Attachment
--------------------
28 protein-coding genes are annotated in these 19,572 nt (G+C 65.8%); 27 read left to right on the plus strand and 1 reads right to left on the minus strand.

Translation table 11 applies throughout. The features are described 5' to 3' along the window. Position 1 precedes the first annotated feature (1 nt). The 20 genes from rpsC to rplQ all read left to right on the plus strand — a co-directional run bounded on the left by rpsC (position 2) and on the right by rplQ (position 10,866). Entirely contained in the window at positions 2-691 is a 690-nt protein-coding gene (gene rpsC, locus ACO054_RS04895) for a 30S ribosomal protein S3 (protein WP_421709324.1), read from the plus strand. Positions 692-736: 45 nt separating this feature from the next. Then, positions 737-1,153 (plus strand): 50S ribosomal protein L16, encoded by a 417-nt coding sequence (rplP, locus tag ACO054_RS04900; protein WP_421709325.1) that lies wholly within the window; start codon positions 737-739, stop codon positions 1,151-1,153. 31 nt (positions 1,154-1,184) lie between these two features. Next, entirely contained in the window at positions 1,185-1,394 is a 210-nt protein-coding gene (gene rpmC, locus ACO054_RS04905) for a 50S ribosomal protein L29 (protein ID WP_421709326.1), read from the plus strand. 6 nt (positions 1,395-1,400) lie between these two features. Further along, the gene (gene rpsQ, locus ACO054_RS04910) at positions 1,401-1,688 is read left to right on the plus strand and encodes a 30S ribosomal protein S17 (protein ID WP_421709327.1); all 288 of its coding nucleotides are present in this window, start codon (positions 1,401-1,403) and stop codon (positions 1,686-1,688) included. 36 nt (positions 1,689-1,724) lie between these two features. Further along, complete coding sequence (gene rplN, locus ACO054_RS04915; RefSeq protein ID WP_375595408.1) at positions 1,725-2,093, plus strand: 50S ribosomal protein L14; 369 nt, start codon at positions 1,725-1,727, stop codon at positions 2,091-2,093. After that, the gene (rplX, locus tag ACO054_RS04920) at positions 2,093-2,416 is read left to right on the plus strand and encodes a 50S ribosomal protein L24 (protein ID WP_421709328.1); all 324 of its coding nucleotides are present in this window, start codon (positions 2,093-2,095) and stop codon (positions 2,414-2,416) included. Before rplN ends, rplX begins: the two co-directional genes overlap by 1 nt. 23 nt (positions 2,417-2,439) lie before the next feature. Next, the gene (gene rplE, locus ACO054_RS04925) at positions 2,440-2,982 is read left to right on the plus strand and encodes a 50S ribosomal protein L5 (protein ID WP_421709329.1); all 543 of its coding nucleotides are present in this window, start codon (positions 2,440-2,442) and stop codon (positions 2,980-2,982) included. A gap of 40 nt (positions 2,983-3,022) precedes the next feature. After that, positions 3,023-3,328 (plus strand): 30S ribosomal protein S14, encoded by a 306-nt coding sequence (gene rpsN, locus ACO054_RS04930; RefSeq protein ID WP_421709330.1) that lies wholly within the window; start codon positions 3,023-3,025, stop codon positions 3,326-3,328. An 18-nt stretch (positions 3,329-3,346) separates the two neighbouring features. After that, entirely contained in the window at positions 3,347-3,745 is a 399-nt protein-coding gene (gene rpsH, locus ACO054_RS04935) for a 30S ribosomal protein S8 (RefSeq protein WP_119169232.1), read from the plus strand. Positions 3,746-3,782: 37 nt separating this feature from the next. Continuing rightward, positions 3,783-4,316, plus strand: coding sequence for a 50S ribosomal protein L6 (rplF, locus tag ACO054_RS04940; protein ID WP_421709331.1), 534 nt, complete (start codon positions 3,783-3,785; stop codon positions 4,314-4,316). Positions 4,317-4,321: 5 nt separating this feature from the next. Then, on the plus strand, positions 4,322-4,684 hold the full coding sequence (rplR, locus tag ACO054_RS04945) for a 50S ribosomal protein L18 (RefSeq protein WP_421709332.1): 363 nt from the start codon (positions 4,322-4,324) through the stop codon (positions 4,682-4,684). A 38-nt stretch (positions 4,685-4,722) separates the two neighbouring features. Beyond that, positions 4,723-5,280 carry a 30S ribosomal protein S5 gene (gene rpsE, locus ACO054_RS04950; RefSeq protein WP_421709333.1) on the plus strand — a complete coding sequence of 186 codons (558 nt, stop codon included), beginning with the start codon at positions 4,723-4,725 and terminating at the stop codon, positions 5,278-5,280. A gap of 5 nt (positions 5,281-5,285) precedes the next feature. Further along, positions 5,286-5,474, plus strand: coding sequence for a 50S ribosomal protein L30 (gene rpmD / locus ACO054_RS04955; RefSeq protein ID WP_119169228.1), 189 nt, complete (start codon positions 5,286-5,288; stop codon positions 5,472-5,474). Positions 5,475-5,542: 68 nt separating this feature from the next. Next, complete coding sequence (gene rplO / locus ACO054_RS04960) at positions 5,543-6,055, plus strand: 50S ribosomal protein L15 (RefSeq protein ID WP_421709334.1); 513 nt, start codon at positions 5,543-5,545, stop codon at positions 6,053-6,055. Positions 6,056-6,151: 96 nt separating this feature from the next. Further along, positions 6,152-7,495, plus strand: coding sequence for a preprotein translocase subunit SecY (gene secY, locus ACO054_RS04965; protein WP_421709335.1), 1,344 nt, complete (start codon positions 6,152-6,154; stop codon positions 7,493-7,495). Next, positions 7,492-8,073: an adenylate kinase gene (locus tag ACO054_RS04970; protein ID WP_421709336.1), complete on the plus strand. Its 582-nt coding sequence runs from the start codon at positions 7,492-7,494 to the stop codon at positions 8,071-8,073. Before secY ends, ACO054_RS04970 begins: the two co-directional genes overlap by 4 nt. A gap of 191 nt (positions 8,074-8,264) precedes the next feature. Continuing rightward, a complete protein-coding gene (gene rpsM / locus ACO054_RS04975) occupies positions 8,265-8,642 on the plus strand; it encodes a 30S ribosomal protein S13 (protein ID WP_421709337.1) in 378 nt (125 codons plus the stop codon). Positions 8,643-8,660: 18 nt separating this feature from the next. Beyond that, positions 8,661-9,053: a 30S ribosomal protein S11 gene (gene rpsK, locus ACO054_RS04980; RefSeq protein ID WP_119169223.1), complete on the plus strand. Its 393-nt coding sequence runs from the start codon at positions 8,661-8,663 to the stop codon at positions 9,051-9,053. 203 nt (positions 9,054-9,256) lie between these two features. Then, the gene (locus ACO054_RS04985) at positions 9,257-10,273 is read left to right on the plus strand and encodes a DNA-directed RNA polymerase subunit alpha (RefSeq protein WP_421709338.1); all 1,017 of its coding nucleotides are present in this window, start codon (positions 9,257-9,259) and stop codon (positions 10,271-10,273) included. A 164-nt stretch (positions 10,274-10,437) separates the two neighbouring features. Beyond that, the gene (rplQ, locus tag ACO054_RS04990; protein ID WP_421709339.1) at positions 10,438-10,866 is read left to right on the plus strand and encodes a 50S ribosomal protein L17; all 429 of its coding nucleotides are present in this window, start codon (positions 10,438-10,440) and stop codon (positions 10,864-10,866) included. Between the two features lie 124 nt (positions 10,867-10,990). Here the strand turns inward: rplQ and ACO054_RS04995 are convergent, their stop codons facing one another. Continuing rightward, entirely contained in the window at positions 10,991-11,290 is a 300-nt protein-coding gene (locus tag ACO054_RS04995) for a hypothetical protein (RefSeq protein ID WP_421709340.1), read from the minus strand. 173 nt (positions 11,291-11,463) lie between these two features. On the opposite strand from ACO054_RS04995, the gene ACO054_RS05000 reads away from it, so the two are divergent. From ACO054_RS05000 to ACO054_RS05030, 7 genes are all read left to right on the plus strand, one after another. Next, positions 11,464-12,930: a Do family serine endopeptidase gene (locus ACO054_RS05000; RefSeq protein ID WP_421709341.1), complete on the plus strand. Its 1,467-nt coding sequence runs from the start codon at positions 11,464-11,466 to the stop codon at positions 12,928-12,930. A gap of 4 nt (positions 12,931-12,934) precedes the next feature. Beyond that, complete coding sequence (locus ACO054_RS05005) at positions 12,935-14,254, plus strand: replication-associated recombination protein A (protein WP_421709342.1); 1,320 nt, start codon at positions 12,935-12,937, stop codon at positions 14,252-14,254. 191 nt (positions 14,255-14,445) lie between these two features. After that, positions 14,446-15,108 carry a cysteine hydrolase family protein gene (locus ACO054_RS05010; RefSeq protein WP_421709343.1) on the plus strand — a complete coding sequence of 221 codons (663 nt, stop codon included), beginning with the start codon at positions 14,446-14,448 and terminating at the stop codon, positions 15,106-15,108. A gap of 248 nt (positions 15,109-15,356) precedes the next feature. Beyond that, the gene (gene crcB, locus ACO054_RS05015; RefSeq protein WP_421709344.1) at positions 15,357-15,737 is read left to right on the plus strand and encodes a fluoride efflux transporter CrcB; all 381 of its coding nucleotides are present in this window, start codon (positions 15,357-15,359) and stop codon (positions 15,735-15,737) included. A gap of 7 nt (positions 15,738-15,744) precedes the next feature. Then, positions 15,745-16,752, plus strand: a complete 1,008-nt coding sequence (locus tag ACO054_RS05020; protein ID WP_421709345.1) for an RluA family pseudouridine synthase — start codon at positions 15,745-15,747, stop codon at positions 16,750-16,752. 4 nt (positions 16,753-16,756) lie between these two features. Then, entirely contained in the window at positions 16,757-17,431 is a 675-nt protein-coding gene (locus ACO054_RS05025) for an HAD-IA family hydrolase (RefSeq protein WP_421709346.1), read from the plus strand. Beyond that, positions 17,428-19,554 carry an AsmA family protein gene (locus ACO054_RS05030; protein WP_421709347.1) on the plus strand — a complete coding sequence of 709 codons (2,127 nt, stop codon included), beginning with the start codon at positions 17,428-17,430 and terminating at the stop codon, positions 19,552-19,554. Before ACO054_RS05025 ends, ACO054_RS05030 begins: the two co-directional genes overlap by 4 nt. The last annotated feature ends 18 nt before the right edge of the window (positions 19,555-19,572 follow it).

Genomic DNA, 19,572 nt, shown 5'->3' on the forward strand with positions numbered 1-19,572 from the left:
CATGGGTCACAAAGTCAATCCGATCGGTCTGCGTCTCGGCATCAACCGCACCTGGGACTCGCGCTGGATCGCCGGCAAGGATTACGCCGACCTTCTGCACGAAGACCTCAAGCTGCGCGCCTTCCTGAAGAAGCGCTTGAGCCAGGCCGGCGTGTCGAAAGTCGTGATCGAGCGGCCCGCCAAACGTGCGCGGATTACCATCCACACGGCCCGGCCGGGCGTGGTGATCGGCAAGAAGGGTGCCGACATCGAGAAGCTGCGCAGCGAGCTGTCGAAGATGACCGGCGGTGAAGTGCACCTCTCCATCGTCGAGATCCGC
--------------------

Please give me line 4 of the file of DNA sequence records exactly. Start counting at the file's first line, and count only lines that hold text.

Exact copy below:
CATGGGTCACAAAGTCAATCCGATCGGTCTGCGTCTCGGCATCAACCGCACCTGGGACTCGCGCTGGATCGCCGGCAAGGATTACGCCGACCTTCTGCACGAAGACCTCAAGCTGCGCGCCTTCCTGAAGAAGCGCTTGAGCCAGGCCGGCGTGTCGAAAGTCGTGATCGAGCGGCCCGCCAAACGTGCGCGGATTACCATCCACACGGCCCGGCCGGGCGTGGTGATCGGCAAGAAGGGTGCCGACATCGAGAAGCTGCGCAGCGAGCTGTCGAAGATGACCGGCGGTGAAGTGCACCTCTCCATCGTCGAGATCCGC